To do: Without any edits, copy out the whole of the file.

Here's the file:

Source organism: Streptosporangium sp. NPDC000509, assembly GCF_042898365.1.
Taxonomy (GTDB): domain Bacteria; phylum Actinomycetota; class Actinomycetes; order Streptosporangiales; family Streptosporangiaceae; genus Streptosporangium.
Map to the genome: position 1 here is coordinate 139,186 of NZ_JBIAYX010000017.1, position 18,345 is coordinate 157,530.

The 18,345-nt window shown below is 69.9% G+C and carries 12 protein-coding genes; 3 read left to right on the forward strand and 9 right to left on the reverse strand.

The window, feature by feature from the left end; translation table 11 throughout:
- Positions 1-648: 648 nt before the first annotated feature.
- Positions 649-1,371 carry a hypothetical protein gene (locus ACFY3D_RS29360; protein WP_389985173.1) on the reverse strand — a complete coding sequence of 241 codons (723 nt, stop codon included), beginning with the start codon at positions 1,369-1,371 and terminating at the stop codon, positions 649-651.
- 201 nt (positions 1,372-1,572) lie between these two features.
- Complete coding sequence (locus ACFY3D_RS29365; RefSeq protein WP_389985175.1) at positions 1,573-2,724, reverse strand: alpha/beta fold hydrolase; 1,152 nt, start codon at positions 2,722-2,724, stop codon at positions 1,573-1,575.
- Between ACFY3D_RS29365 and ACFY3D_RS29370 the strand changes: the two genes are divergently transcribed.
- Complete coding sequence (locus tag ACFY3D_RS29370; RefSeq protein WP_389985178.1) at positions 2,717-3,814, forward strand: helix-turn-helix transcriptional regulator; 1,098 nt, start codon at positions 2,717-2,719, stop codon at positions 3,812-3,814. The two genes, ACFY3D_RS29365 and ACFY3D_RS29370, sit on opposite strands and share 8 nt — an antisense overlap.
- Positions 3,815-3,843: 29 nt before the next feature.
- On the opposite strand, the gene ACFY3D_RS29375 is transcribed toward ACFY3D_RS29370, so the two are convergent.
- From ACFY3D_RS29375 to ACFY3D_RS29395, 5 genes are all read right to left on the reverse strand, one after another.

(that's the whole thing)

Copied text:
Source organism: Streptosporangium sp. NPDC000509, assembly GCF_042898365.1.
Taxonomy (GTDB): domain Bacteria; phylum Actinomycetota; class Actinomycetes; order Streptosporangiales; family Streptosporangiaceae; genus Streptosporangium.
Map to the genome: position 1 here is coordinate 139,186 of NZ_JBIAYX010000017.1, position 18,345 is coordinate 157,530.

The 18,345-nt window shown below is 69.9% G+C and carries 12 protein-coding genes; 3 read left to right on the forward strand and 9 right to left on the reverse strand.

The window, feature by feature from the left end; translation table 11 throughout:
- Positions 1-648: 648 nt before the first annotated feature.
- Positions 649-1,371 carry a hypothetical protein gene (locus ACFY3D_RS29360; protein WP_389985173.1) on the reverse strand — a complete coding sequence of 241 codons (723 nt, stop codon included), beginning with the start codon at positions 1,369-1,371 and terminating at the stop codon, positions 649-651.
- 201 nt (positions 1,372-1,572) lie between these two features.
- Complete coding sequence (locus ACFY3D_RS29365; RefSeq protein WP_389985175.1) at positions 1,573-2,724, reverse strand: alpha/beta fold hydrolase; 1,152 nt, start codon at positions 2,722-2,724, stop codon at positions 1,573-1,575.
- Between ACFY3D_RS29365 and ACFY3D_RS29370 the strand changes: the two genes are divergently transcribed.
- Complete coding sequence (locus tag ACFY3D_RS29370; RefSeq protein WP_389985178.1) at positions 2,717-3,814, forward strand: helix-turn-helix transcriptional regulator; 1,098 nt, start codon at positions 2,717-2,719, stop codon at positions 3,812-3,814. The two genes, ACFY3D_RS29365 and ACFY3D_RS29370, sit on opposite strands and share 8 nt — an antisense overlap.
- Positions 3,815-3,843: 29 nt before the next feature.
- On the opposite strand, the gene ACFY3D_RS29375 is transcribed toward ACFY3D_RS29370, so the two are convergent.
- From ACFY3D_RS29375 to ACFY3D_RS29395, 5 genes are all read right to left on the reverse strand, one after another.